That began it. I was never a close friend, not a bosom buddy, but he and I were friends, over a number of years - friends and collegaues, sometimes sharing panels at cons we both attended as visiting pros, sharing meals, sharing conversations.
I remember a panel at the Japan Worldcon, where we both committed memorable things - I, because it was almost unbelievable that a globetrotter such as myself would completely space out on the International Date Line and arrive at the con a day later than I thought I would be, and Jay because he did the inconceivable thing of travelling across half the planet to be at that Worldcon for ONE DAY. We were on a shared panel, that day, and it turned out that it didn't have a registered moderator - whereupon I told Jay that tag he was it in both acknowledgment of and punishment for that amazing trip. He acceded, and then told the panelists to introduce themselves, as is traditional - and it was at that point that I realised something. WHen it came to my turn, I gave my introduction by saying that I was the odd one out at that panel because I was the only panelist who did not have a J in my name. Jay snorted his soda, caught by an unexpected giggle. I made Jay Lake laugh. My debt was paid. My work there was done.
I remember him sitting with Beth Meacham and myself when we were Guests of Honor at a past Radcon ( a thing which he later referred to as "watching Beth Meacham and Alma Alexander interview themselves") - and his reaction of utter delight, a grin lighting up his entire face, at one of my convent-girl tales that came up in conversation (and the name of the nun who had charge of me, a Sister Fausta, which he seemed to find inordinately entertaining).
I remember him acting as patient decoy for the Great Rabbit Gambit of a different Radcon, when he was the innocent party in the entire practical joke but was perfectly content to sit in the front row and keep Bob Brown's attention focused on himself (because of a past stellar record of practical joeks between the two of them) leaving those of us who were REALLY in on the joke to work unimpeded behind the scenes.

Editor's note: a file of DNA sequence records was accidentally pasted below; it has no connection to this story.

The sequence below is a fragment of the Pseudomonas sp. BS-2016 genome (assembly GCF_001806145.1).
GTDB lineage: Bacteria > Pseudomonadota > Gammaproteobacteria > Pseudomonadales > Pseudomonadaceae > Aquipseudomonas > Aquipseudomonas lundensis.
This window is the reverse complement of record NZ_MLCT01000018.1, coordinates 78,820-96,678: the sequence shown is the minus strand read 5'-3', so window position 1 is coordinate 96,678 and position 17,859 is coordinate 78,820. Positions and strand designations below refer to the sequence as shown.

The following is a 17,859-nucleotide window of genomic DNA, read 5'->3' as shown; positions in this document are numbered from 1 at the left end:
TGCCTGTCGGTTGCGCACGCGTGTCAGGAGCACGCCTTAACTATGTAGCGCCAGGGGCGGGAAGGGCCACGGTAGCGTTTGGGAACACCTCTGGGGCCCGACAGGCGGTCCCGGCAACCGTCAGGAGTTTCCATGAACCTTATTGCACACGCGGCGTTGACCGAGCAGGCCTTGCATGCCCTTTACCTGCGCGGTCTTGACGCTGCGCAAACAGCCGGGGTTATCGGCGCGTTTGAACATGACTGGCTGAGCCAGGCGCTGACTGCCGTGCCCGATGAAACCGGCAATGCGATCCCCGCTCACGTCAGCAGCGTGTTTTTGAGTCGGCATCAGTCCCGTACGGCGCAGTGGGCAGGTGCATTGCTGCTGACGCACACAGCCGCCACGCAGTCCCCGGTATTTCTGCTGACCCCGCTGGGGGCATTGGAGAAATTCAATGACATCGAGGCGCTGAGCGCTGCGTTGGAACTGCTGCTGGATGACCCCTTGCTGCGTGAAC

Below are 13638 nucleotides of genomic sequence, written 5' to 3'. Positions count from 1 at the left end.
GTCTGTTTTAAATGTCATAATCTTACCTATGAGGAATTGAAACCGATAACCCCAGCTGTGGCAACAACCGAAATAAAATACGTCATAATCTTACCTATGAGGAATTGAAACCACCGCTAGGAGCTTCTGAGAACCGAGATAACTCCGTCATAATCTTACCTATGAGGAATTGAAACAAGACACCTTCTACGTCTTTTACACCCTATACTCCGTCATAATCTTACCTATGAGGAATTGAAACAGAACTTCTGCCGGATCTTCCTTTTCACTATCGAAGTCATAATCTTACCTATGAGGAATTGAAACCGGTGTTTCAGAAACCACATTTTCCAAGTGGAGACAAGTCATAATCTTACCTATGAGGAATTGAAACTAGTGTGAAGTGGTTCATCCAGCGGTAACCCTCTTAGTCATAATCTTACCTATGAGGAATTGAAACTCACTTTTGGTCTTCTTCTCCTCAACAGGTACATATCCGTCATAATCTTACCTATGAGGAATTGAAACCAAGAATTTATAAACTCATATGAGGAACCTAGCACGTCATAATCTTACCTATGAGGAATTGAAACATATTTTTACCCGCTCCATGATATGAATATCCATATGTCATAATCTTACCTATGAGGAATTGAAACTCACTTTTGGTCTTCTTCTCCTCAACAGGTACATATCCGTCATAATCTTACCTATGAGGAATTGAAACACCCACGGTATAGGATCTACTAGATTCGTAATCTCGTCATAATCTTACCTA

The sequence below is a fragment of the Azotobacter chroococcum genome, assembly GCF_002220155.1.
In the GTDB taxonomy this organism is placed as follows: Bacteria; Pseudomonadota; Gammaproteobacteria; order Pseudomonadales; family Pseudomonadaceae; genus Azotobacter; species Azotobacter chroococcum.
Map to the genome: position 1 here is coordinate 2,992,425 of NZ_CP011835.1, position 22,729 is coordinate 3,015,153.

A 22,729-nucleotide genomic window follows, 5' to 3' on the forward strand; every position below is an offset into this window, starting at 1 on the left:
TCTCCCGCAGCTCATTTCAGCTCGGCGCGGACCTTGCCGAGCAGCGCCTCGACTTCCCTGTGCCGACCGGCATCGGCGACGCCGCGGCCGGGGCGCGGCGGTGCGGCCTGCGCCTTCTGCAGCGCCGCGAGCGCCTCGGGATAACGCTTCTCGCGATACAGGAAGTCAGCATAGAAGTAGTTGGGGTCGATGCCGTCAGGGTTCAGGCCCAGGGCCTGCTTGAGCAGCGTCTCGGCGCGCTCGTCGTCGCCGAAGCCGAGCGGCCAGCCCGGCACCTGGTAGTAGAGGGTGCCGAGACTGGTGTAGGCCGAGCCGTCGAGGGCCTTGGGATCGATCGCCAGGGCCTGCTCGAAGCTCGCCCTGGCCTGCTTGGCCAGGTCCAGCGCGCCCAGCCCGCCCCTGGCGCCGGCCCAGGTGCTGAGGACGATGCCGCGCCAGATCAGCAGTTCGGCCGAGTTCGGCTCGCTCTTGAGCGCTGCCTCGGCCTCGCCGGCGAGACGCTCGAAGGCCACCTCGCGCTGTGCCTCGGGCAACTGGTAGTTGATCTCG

I remember the Jaycon I attended, when I asked if there was someone who would offer me a couch to surf on for the occasion... and Jay found me a berth with his own family.
I remember putting together my anthology, "River", my maiden voyage as anthology editor, and approaching a number of my friends and colleagues for contributions to the volume. Several of them reluctantly declined, citing pressure of other work. Jay, sitting at the top table of yet another shared panel when he was accosted by me about this project, merely said, "When would you need it by?" and graced my heart-child anthology with a story.
I remember the last time I saw him, at the Orycon Powell's great writers' gathering and book signing group event at the Beaverton store - he was sitting behind me, wearing white gloves because of side-effects of his chemo and a knitted hat, looking drawn and tired but never grumpy - I remember taking our leave of one another at the conclusion of the event, hugging as two friends do, both of us aware that it might be the last time.
And it was.
I read his accounts of his battle with his cancer, and was full of rage and of pity and of powerlessness. But he - he was never powerless. He would not let himself be powerless. He fought the beast with everything he had, with heart and mind and spirit and failing body, and right until the bitter end he would not yield.
...and then, today.
Today he lost that last battle.
I cannot begin to fully understand what his inner circle, his closest friends and his family, must be going through right now, and my heart goes out to them all. And I mourn the dreams left unfinished, the stories left untold.
There is a Jay-shaped hole in the universe.
Goodbye my friend. Thank you for your words, your spirit, your friendship. I will miss you.
(now with pictures, at my other blog